Name: Nicole Kimble
Town: Hilton Head Island
Children: Cameron, 7; Courtney, 6
Occupation: Works part time for Internet marketing firm Performance Development Corporation
Go-to dinner: Broiled fish and vegetables
Biggest pet peeve: People who complain about things and don't do anything to fix their situation
Hobbies: Cooking, reading, traveling and spending time with friends
Volunteer work: Kimble is president of the Teacher Parent Advisory Council at Hilton Head Island Early Childhood Center. And for the past 12 years she has donated her time as the food and beverage volunteer coordinator for the Hilton Head Island Celebrity Golf Tournament.
Favorite mommy moment: "Anytime that I get to say 'yes' to my kids because I feel like moms are always saying 'no,'" Kimble said. "You know, 'You can't have candy. You can't have this. You can't go there.' So anytime I get to say 'yes,' it makes me feel good. I find that I end up participating in what they're doing when I say 'yes.' We went t grocery store awhile ago, and they were jumping in the puddles. I wanted to say 'no' ... but I was like, 'Why? It's just water.' So I was like, 'All right, you can jump in the puddles.' And then I jumped in the puddles. And then I kind of felt like a kid. You know, anytime I get to be a kid with my kids, I feel like a good mom. ... You have to stop and jump in the puddles."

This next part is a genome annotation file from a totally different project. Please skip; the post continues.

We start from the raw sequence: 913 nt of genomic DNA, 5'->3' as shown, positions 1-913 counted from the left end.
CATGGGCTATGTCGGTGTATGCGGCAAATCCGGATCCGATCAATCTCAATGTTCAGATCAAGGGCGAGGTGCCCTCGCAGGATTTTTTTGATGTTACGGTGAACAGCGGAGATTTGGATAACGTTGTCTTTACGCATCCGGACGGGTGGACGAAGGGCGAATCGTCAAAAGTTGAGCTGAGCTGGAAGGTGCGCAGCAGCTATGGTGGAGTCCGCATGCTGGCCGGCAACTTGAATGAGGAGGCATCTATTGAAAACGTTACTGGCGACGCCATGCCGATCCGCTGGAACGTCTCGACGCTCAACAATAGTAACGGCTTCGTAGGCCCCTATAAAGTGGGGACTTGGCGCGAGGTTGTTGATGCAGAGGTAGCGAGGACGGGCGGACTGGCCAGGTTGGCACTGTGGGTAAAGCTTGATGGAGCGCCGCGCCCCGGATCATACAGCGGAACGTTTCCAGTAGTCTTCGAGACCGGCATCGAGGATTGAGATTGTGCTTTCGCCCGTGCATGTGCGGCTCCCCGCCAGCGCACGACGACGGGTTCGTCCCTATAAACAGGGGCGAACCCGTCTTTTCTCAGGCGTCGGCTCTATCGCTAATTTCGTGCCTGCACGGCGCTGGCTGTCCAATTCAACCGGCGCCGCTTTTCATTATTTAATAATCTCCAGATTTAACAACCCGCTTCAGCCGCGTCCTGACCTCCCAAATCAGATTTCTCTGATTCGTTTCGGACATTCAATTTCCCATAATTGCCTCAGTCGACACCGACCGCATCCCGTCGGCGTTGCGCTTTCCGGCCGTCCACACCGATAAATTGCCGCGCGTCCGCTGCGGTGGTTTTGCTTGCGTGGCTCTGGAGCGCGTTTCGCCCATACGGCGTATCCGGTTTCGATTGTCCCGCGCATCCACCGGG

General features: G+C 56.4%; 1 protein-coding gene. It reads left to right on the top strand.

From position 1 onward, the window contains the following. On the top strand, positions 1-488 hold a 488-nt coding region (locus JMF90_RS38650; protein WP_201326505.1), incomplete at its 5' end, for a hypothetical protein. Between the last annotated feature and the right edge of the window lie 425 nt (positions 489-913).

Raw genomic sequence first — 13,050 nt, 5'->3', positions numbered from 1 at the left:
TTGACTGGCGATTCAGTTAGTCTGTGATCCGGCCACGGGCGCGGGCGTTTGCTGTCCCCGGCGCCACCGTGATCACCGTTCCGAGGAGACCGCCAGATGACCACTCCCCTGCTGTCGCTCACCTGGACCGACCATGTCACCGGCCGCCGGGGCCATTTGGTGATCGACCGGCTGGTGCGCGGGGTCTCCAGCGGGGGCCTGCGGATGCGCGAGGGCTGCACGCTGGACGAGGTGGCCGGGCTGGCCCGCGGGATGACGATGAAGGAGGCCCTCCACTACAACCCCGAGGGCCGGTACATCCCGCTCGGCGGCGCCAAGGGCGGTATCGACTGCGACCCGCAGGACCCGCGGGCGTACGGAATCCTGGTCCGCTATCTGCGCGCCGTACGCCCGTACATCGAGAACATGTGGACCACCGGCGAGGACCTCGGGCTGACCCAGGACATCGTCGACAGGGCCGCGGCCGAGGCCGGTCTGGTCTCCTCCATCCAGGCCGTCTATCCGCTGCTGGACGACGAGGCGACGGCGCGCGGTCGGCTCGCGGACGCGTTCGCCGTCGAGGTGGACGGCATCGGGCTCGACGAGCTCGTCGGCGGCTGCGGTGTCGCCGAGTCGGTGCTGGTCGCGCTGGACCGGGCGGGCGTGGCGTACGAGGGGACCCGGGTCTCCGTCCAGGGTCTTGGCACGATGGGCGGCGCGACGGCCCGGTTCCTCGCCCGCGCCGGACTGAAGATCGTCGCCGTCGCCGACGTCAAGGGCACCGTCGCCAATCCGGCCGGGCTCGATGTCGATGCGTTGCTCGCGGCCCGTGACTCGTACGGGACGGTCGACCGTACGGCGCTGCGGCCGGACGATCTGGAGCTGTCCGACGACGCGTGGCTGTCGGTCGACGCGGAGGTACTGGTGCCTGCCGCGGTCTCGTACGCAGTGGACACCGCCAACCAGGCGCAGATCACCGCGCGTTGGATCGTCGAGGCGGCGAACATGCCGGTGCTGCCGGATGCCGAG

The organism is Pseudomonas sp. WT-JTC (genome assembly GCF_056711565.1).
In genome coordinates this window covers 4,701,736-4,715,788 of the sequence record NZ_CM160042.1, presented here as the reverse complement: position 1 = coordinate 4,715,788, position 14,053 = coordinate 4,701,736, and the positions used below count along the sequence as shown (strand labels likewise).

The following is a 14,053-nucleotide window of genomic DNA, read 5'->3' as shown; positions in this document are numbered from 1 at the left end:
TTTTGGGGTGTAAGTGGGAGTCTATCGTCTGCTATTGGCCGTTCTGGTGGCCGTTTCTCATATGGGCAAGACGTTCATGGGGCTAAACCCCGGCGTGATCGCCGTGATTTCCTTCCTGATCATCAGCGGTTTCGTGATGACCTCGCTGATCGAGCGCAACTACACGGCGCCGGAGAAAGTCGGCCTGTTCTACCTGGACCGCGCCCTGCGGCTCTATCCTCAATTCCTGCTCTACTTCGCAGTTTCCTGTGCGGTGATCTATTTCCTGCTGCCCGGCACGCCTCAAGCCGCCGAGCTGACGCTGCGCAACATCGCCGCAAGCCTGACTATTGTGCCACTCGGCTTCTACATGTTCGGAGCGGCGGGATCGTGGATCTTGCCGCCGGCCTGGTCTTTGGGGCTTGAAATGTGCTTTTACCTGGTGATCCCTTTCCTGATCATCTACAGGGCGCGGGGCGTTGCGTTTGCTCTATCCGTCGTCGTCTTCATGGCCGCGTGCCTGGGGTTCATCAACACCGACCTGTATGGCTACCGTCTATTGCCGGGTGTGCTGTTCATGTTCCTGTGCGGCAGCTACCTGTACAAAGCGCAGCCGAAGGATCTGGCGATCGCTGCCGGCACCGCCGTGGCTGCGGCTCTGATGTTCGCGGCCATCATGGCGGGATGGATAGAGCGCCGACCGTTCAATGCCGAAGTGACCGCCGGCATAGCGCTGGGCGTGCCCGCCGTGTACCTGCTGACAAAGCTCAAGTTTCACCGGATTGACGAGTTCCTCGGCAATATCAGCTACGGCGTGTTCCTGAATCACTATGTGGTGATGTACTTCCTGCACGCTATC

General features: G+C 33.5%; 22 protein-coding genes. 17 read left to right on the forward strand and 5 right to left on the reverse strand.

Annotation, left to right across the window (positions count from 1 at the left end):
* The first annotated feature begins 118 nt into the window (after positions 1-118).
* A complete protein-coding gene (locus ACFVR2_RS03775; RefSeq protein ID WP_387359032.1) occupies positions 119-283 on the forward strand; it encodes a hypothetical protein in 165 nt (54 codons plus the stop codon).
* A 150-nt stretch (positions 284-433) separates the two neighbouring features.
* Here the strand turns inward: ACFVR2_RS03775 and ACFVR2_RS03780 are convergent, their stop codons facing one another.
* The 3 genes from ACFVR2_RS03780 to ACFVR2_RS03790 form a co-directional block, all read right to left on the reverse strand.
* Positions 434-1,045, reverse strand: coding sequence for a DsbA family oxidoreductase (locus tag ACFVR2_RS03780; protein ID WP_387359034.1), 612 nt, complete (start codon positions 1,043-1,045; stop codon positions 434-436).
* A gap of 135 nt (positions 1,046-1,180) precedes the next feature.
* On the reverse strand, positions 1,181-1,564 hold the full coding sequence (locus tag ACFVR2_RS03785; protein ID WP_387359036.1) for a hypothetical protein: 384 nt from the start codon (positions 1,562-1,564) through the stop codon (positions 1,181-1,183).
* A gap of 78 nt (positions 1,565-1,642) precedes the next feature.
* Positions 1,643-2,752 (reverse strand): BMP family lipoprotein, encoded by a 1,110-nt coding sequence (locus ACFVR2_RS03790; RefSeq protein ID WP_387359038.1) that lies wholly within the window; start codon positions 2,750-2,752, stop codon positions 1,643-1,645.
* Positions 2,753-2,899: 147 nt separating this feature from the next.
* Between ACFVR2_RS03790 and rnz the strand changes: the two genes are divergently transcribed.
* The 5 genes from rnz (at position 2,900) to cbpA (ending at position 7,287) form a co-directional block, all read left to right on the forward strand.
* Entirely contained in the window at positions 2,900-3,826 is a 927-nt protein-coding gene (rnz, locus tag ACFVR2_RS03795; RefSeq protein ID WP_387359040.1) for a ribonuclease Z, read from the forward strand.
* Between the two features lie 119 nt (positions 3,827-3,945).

Most challenging moment: "It's challenging to decide how much information to give my kids about reality," she said. "When the Newtown, Conn., shooting occurred, I really struggled with, 'How much information do I give them?' because they were going to hear about it and see it on TV and in the newspaper and potentially in school. I always struggle with how much information do you give your kids so they understand the real world without becoming jaded. I want them to be street smart. I want them to know the world is a good place but there are bad people."
Stress reliever: Exercise
Advice for other moms: "Be yourself with your kids," Kimble said. "I feel like you have to show kids today that you yourself can be happy or sad or mad. I think you're preparing them to deal with other personalities later on in life. And I think you're also encouraging your kids to let them be themselves and not be afraid to express their feelings. ... We're not perfect, and we shouldn't try to be."
Follow Amy Coyne Bredeson at twitter.com/IPBG_Amy